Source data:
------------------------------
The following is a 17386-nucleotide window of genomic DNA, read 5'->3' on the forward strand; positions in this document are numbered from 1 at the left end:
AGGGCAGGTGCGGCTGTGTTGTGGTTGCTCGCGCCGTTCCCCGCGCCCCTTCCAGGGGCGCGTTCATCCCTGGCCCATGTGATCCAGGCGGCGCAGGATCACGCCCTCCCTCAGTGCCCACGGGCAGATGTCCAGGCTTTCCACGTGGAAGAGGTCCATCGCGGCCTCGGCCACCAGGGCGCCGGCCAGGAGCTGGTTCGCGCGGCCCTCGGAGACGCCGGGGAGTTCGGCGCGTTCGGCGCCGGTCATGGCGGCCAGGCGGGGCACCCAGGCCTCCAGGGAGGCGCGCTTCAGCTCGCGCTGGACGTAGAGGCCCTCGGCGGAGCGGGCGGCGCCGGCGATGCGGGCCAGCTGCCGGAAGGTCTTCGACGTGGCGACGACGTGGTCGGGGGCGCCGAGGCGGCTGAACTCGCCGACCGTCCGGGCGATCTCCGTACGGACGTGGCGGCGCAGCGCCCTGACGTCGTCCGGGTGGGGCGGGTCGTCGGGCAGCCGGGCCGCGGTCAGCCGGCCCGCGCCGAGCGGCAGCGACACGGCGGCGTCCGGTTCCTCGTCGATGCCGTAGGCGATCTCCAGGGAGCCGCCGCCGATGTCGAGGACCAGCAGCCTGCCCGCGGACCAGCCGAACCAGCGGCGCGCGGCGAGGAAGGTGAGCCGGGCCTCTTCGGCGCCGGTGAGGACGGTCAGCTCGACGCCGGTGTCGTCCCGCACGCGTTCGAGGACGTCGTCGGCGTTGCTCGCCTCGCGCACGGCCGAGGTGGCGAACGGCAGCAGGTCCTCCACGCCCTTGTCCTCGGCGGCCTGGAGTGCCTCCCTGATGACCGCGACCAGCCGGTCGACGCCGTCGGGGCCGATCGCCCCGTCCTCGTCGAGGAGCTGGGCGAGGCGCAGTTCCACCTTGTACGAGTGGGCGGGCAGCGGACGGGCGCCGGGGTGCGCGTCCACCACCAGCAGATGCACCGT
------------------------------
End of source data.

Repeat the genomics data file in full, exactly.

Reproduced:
The following is a 17386-nucleotide window of genomic DNA, read 5'->3' on the forward strand; positions in this document are numbered from 1 at the left end:
AGGGCAGGTGCGGCTGTGTTGTGGTTGCTCGCGCCGTTCCCCGCGCCCCTTCCAGGGGCGCGTTCATCCCTGGCCCATGTGATCCAGGCGGCGCAGGATCACGCCCTCCCTCAGTGCCCACGGGCAGATGTCCAGGCTTTCCACGTGGAAGAGGTCCATCGCGGCCTCGGCCACCAGGGCGCCGGCCAGGAGCTGGTTCGCGCGGCCCTCGGAGACGCCGGGGAGTTCGGCGCGTTCGGCGCCGGTCATGGCGGCCAGGCGGGGCACCCAGGCCTCCAGGGAGGCGCGCTTCAGCTCGCGCTGGACGTAGAGGCCCTCGGCGGAGCGGGCGGCGCCGGCGATGCGGGCCAGCTGCCGGAAGGTCTTCGACGTGGCGACGACGTGGTCGGGGGCGCCGAGGCGGCTGAACTCGCCGACCGTCCGGGCGATCTCCGTACGGACGTGGCGGCGCAGCGCCCTGACGTCGTCCGGGTGGGGCGGGTCGTCGGGCAGCCGGGCCGCGGTCAGCCGGCCCGCGCCGAGCGGCAGCGACACGGCGGCGTCCGGTTCCTCGTCGATGCCGTAGGCGATCTCCAGGGAGCCGCCGCCGATGTCGAGGACCAGCAGCCTGCCCGCGGACCAGCCGAACCAGCGGCGCGCGGCGAGGAAGGTGAGCCGGGCCTCTTCGGCGCCGGTGAGGACGGTCAGCTCGACGCCGGTGTCGTCCCGCACGCGTTCGAGGACGTCGTCGGCGTTGCTCGCCTCGCGCACGGCCGAGGTGGCGAACGGCAGCAGGTCCTCCACGCCCTTGTCCTCGGCGGCCTGGAGTGCCTCCCTGATGACCGCGACCAGCCGGTCGACGCCGTCGGGGCCGATCGCCCCGTCCTCGTCGAGGAGCTGGGCGAGGCGCAGTTCCACCTTGTACGAGTGGGCGGGCAGCGGACGGGCGCCGGGGTGCGCGTCCACCACCAGCAGATGCACCGT